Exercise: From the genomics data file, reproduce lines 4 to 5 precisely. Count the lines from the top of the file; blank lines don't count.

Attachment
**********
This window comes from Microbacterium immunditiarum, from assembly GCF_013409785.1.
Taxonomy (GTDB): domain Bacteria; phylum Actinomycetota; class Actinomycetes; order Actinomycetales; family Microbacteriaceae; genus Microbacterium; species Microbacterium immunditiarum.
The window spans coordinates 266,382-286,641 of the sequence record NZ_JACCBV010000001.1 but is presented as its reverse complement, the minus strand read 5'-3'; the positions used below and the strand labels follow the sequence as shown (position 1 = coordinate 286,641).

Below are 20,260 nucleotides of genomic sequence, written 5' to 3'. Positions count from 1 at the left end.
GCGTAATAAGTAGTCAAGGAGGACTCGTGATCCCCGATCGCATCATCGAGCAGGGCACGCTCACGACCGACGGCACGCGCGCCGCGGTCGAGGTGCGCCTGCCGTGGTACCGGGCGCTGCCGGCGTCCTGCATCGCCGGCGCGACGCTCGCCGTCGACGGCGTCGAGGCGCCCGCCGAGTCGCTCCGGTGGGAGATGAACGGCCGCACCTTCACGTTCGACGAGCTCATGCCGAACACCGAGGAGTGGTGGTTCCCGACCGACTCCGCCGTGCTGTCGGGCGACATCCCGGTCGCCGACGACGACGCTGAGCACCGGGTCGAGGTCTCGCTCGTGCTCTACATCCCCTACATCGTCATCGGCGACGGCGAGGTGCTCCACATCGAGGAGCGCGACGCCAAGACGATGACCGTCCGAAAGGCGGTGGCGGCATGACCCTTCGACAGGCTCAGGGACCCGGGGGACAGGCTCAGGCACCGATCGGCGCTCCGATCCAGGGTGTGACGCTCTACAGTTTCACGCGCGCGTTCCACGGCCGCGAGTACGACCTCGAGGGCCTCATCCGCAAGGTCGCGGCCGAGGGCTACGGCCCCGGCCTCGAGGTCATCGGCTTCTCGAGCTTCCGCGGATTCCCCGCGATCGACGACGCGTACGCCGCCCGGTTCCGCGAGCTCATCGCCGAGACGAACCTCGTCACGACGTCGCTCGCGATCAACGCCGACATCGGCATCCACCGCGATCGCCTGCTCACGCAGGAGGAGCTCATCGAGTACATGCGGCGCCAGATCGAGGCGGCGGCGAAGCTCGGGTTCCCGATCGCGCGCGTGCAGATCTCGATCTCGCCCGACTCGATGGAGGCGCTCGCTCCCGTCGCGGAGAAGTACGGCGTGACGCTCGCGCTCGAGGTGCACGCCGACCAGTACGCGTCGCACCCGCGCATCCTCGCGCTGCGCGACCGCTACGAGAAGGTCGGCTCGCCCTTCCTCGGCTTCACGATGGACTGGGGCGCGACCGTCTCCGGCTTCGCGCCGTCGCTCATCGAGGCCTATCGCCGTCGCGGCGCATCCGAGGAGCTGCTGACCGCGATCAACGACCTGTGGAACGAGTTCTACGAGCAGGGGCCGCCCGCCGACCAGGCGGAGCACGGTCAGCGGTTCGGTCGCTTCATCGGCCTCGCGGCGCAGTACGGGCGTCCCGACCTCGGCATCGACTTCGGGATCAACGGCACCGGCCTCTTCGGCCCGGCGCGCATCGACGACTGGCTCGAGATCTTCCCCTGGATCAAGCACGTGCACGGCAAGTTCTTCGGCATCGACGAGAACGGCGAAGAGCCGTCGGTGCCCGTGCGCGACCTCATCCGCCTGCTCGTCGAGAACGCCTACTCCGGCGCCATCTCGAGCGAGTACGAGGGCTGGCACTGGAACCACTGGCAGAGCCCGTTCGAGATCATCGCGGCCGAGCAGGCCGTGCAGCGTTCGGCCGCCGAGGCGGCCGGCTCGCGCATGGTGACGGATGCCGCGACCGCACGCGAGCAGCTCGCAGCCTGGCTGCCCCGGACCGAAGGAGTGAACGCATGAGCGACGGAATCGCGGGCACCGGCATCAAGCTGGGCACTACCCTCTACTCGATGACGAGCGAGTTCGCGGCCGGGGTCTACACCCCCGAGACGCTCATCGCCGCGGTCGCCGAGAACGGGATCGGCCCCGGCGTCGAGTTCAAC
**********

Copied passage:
Below are 20,260 nucleotides of genomic sequence, written 5' to 3'. Positions count from 1 at the left end.
GCGTAATAAGTAGTCAAGGAGGACTCGTGATCCCCGATCGCATCATCGAGCAGGGCACGCTCACGACCGACGGCACGCGCGCCGCGGTCGAGGTGCGCCTGCCGTGGTACCGGGCGCTGCCGGCGTCCTGCATCGCCGGCGCGACGCTCGCCGTCGACGGCGTCGAGGCGCCCGCCGAGTCGCTCCGGTGGGAGATGAACGGCCGCACCTTCACGTTCGACGAGCTCATGCCGAACACCGAGGAGTGGTGGTTCCCGACCGACTCCGCCGTGCTGTCGGGCGACATCCCGGTCGCCGACGACGACGCTGAGCACCGGGTCGAGGTCTCGCTCGTGCTCTACATCCCCTACATCGTCATCGGCGACGGCGAGGTGCTCCACATCGAGGAGCGCGACGCCAAGACGATGACCGTCCGAAAGGCGGTGGCGGCATGACCCTTCGACAGGCTCAGGGACCCGGGGGACAGGCTCAGGCACCGATCGGCGCTCCGATCCAGGGTGTGACGCTCTACAGTTTCACGCGCGCGTTCCACGGCCGCGAGTACGACCTCGAGGGCCTCATCCGCAAGGTCGCGGCCGAGGGCTACGGCCCCGGCCTCGAGGTCATCGGCTTCTCGAGCTTCCGCGGATTCCCCGCGATCGACGACGCGTACGCCGCCCGGTTCCGCGAGCTCATCGCCGAGACGAACCTCGTCACGACGTCGCTCGCGATCAACGCCGACATCGGCATCCACCGCGATCGCCTGCTCACGCAGGAGGAGCTCATCGAGTACATGCGGCGCCAGATCGAGGCGGCGGCGAAGCTCGGGTTCCCGATCGCGCGCGTGCAGATCTCGATCTCGCCCGACTCGATGGAGGCGCTCGCTCCCGTCGCGGAGAAGTACGGCGTGACGCTCGCGCTCGAGGTGCACGCCGACCAGTACGCGTCGCACCCGCGCATCCTCGCGCTGCGCGACCGCTACGAGAAGGTCGGCTCGCCCTTCCTCGGCTTCACGATGGACTGGGGCGCGACCGTCTCCGGCTTCGCGCCGTCGCTCATCGAGGCCTATCGCCGTCGCGGCGCATCCGAGGAGCTGCTGACCGCGATCAACGACCTGTGGAACGAGTTCTACGAGCAGGGGCCGCCCGCCGACCAGGCGGAGCACGGTCAGCGGTTCGGTCGCTTCATCGGCCTCGCGGCGCAGTACGGGCGTCCCGACCTCGGCATCGACTTCGGGATCAACGGCACCGGCCTCTTCGGCCCGGCGCGCATCGACGACTGGCTCGAGATCTTCCCCTGGATCAAGCACGTGCACGGCAAGTTCTTCGGCATCGACGAGAACGGCGAAGAGCCGTCGGTGCCCGTGCGCGACCTCATCCGCCTGCTCGTCGAGAACGCCTACTCCGGCGCCATCTCGAGCGAGTACGAGGGCTGGCACTGGAACCACTGGCAGAGCCCGTTCGAGATCATCGCGGCCGAGCAGGCCGTGCAGCGTTCGGCCGCCGAGGCGGCCGGCTCGCGCATGGTGACGGATGCCGCGACCGCACGCGAGCAGCTCGCAGCCTGGCTGCCCCGGACCGAAGGAGTGAACGCATGAGCGACGGAATCGCGGGCACCGGCATCAAGCTGGGCACTACCCTCTACTCGATGACGAGCGAGTTCGCGGCCGGGGTCTACACCCCCGAGACGCTCATCGCCGCGGTCGCCGAGAACGGGATCGGCCCCGGCGTCGAGTTCAAC